Reluctant Gardener

posted in: Simple Garden | 7

Inside: What happens when someone forgets to return the weed whacker? Writer and reluctant gardener Beverly Robertson explains in her guest post.

Reluctant gardener.
A Reluctant Gardener’s flower bed. Picture courtesy of Beverly Robertson.

 

As I now gaze out my front window and enjoy the view of lilies, hostas, sedum, and other plants leaning against a white fence, I remember a time when this was only grass and weeds. A weed whacker kept things under control, but one day it disappeared. Someone borrowed it, I think, and I despaired of it returning home. The whole scene frustrated me to see this unwanted foliage grow taller.

In desperation, I dug up the ground and gradually planted a few hostas then later kept digging and planted lilies. Being the reluctant gardener that I was, I found things that almost grew by themselves, such as sedum. Someone said impatiens grew well in the shade, and because we have several large trees near the area, I planted these annuals between the shrubs surrounded by stone and the sidewalk. A ceramic frog and a few other ornaments accented the plants.

One day when my young grandchildren came to play, my grandson said to his sister, “Look, Zoey, a little garden.” Then I realized, yes, this is a pretty little garden, and I’m glad that weed whacker took so long to come home!

Are you a reluctant gardener? Tell us about it in the comments.

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Bev's bio picture.

Beverly Robertson is a retired elementary school instructional aide. She completed a course from the Institute of Children’s Literature and is a graduate of Delta College with an Associate Degree in literature and writing. She sings in her church choir and has presented her Bible Bride stories and other studies to her women’s group. She is married and lives in Michigan with two spoiled cats. She has finished a novella and is working on a sequel. Her latest project is publishing a book on Bible Brides that will be out soon.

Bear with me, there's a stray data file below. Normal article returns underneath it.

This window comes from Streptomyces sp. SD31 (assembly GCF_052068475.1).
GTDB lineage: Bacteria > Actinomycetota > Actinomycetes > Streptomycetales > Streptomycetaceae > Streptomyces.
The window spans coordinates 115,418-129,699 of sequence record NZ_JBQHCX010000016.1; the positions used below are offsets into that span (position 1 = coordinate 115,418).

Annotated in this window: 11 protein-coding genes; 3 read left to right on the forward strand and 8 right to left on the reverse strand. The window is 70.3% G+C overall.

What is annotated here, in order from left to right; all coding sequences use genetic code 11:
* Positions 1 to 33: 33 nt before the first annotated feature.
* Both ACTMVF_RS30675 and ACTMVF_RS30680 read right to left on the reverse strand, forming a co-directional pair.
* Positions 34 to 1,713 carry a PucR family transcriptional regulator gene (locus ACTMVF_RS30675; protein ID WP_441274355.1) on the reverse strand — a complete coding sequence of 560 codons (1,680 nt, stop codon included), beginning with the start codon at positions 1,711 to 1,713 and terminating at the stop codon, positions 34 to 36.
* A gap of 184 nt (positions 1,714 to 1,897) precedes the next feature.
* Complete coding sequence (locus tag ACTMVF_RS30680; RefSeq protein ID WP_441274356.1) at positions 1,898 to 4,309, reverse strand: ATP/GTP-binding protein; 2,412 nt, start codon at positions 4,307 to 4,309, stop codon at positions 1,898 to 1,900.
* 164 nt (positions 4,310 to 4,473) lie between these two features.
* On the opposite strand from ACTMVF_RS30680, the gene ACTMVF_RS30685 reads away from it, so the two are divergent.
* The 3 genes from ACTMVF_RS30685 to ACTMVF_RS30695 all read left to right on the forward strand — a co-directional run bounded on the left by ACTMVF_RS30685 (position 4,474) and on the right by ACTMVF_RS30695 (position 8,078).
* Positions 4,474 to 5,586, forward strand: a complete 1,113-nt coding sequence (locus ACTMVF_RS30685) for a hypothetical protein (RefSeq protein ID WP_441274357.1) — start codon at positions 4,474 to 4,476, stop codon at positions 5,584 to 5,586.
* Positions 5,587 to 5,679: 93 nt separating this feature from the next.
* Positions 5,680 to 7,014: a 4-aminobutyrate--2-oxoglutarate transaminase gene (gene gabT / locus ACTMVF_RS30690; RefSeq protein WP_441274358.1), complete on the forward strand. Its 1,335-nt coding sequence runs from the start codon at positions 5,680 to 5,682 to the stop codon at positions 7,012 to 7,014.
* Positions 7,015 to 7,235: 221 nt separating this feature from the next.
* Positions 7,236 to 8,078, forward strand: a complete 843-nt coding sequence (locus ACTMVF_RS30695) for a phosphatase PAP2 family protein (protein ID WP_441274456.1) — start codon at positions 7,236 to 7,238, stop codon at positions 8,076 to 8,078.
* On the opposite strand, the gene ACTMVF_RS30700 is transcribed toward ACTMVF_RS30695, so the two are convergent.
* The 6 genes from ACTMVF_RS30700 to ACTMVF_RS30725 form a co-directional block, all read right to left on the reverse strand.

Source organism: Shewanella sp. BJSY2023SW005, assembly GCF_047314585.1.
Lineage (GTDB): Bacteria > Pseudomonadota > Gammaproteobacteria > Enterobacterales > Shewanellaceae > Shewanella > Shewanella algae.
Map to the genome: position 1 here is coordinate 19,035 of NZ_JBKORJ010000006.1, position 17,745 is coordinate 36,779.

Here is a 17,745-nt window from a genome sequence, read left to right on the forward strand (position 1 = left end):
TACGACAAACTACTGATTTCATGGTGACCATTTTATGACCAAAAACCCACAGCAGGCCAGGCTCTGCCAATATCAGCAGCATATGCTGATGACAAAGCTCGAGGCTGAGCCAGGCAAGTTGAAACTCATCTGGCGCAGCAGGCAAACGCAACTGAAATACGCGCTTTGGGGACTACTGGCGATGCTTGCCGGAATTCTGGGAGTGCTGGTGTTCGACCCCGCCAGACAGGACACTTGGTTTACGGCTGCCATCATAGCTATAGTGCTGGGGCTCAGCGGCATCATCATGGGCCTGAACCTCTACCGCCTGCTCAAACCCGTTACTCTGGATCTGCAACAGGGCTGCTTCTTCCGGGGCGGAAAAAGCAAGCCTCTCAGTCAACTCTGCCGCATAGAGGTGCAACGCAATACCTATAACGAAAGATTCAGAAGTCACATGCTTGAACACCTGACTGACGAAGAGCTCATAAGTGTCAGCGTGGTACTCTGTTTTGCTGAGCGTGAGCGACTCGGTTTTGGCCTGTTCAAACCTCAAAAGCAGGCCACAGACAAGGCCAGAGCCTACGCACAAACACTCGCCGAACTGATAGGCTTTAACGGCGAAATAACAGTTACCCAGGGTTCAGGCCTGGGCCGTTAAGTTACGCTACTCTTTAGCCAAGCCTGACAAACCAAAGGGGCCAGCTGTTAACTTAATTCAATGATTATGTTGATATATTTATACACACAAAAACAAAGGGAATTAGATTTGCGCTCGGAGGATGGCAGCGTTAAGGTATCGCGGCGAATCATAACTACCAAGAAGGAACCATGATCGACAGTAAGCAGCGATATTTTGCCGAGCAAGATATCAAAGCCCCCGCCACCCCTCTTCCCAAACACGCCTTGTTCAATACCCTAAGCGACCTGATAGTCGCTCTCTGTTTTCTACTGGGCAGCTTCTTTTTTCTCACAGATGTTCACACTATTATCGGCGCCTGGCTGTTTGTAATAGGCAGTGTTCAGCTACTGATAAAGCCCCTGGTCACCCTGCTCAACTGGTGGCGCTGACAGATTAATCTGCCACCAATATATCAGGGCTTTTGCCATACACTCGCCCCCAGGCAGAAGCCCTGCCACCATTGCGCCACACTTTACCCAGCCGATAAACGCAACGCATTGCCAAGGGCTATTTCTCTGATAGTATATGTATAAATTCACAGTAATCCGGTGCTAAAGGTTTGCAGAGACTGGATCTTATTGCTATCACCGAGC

7 Responses

  1. I had the people at the garden center tell me impatiens grew well in the shade, too. So we planted them where the tree shades the front of the house in the afternoon. Those suckers just would not grow there.. Don’t know what we did wrong…

    • amy@amyharkemoore.com

      Could be a number of things. Condition of the soil. Too much or too little water or not getting water at the right time. Or the temperature. So many variables to growing plants. I love it, but I can see how some people get frustrated with it! Thanks for the comment, Calen! 🙂

  2. Patsy Reiter

    Bev, the perennials and annuals lining the walkway to your front door are beautiful. Aren’t you glad the weed whacker disappeared for a period time? Now you have a little bit of heaven right outside your door. Enjoy.
    Patsy

    • amy@amyharkemoore.com

      Thanks for the comment, Patsy. Hopefully Bev is tuning in. 🙂

  3. Nice garden walkway. I enjoyed reading the article and also learning about Beverly. I read your first bride book and loved it. Looking forward to the sequel and your anthology. 🙂

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